Public Forum – Aug. 12, 2009


Pocono Injustice
First of all, I feel for Denny Hamlin and the loss his family suffered.
However, that does not give him the right to punt David Reutimann out of the way and possibly out of The Chase. He took out Reutimann and Marcos Ambrose, and all was well because Denny had such an emotional day.
Robby Gordon and David Stremme were penalized at Pocono for rough driving, but I guess in the NASCAR world of playing favorites, it made for a much better headline to see the grieving Hamlin win at all costs.
Ken Bagenstose, Jr.
Temple, Pa.

Can’t Get A Ticket
I thought the IndyCar race from Kentucky was fantastic. I told my wife we will get tickets and go to Chicagoland Speedway Aug. 29.
To my surprise, I can’t buy tickets for it. I have to buy a track package, which means every race in August. I think there are four.
So, when the race rolls off and there are thousands of empty seats, don’t be surprised. If I ran a track and someone wanted a ticket, I would sell them one.
I’m glad it’s on TV.
David Taft
Rochester, Ill.

Credit Goes To Lucky Dog
I was surprised to hear commentators raving about Jimmie Johnson’s great effort at Pocono, going from three laps down to a 13th-place finish.
While Johnson deserves credit for persevering, the fact is that NASCAR’s ludicrous Lucky Dog rule gets the credit.
Unlike in years past when a lapped driver had to fight his way back and actually pass the leader to get his lap back, now it is handed to them, often, as in Johnson’s case, with a debris caution.
The Lucky Dog goes against the whole concept of racing and should be scrapped. Then if a driver goes a lap down and rebounds to earn a win he has truly accomplished something.
Also, though the emotional Denny Hamlin win made a good story, how does NASCAR ignore the blatant punting of David Reutimann, a driver working hard to earn a spot in The Chase?
Wayne DeWald
Arlington, Texas

Tooting His Own Horn
It’s not often that I can toot my own horn, but here’s one.
Saturday night I was watching the truck race, no, the Toyota Tundra 200 truck race, which Ron Hornaday, Jr. dominated in a Chevy. His fifth win in a row I might add.
I heard the announcers and who do you think it was? The ‘dual airbags,’ DW and Mikey Waltrip. This is the part where I say ‘I told you so.’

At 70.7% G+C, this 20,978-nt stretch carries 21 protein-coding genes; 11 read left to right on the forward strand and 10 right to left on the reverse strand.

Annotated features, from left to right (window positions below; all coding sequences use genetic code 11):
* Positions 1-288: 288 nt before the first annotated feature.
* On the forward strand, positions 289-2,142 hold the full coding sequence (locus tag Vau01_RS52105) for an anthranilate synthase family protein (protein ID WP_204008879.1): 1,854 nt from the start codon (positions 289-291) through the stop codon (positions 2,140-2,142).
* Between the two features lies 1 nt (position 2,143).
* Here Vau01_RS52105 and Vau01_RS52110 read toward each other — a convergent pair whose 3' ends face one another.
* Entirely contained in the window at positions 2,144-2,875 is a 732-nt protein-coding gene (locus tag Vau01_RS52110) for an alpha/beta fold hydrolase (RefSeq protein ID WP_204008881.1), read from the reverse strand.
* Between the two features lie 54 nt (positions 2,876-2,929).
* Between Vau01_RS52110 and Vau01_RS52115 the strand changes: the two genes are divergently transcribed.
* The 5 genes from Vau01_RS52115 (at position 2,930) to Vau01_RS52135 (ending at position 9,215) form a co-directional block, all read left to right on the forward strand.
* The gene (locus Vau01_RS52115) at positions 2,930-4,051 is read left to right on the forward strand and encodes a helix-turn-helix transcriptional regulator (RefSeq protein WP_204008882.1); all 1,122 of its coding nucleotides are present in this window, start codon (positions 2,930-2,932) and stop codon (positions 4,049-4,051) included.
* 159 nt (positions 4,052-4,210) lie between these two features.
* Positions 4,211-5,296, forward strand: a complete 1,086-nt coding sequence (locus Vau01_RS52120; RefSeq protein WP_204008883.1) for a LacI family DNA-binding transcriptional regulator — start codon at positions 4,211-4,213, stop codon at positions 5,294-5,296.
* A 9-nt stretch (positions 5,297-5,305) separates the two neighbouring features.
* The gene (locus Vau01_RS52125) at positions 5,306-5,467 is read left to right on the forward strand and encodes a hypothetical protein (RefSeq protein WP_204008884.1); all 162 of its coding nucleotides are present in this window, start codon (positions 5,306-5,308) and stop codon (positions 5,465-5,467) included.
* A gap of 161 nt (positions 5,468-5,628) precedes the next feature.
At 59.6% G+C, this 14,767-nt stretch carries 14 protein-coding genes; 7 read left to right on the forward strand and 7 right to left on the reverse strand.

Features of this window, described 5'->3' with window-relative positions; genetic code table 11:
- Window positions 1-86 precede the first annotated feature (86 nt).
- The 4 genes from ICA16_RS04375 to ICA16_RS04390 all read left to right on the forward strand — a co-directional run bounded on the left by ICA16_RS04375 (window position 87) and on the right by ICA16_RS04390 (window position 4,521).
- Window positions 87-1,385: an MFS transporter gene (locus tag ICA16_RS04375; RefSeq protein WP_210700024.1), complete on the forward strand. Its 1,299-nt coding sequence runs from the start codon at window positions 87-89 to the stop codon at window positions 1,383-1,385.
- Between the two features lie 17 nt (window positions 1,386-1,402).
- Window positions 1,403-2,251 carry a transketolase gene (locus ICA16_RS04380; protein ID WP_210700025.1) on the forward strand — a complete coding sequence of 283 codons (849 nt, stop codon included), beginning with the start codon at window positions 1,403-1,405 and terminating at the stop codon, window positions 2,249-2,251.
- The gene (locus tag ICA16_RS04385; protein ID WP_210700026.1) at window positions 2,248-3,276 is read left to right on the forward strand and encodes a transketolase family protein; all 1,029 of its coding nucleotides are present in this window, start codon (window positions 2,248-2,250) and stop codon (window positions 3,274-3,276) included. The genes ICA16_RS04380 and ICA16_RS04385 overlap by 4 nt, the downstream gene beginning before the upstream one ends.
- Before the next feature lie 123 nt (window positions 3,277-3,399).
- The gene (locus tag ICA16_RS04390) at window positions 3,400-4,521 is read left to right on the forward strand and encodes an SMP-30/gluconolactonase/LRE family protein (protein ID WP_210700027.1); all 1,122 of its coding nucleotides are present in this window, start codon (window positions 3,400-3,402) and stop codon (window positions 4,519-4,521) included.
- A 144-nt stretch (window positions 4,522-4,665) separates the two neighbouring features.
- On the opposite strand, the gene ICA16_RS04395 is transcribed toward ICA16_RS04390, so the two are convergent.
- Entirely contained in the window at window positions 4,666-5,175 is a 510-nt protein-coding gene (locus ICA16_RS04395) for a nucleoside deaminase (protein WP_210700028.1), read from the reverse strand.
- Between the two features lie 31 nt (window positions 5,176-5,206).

Mikey gets out of the car and goes straight to the announcer’s booth. I watched the race with the mute on.
Ron Goss
Pencil Bluff, Ark.

Invert For The Fans
This is in response to Ed Fisher’s letter (July 15) about too many races nowadays being won from the front row with little or no passing for the lead.
Here in the East, the central Pennsylvania Posse sprint cars have had a system of inverting the top-12 qualifiers from heats for years.
There has been an opposition to this by a few competitors, who want the inversion number reduced. The tracks, thankfully, have not given in to their request.
Yes, passing in the winged sprints cars is extremely tough these days, but a few drivers have shown that it can be done. Brian Montieth, for example, has probably passed the most cars all season long.
A prime example of an excellent handicap from the fans’ standpoint is conducted by the ARDC Midgets. The high point cars start well in the back and the result is an excellent show for the fans with plenty of passing and almost no winners coming off the front row.
The local 358-modified tracks also know the meaning of the words handicap and inversion.
Most of the problem of too little passing and fast cars starting up in the front of the field stems from tracks and organizations that seem to cater to the drivers with little thought given to the paying race fans. And, in my opinion, that is just wrong.
Gary Grim
Fleetwood, Pa.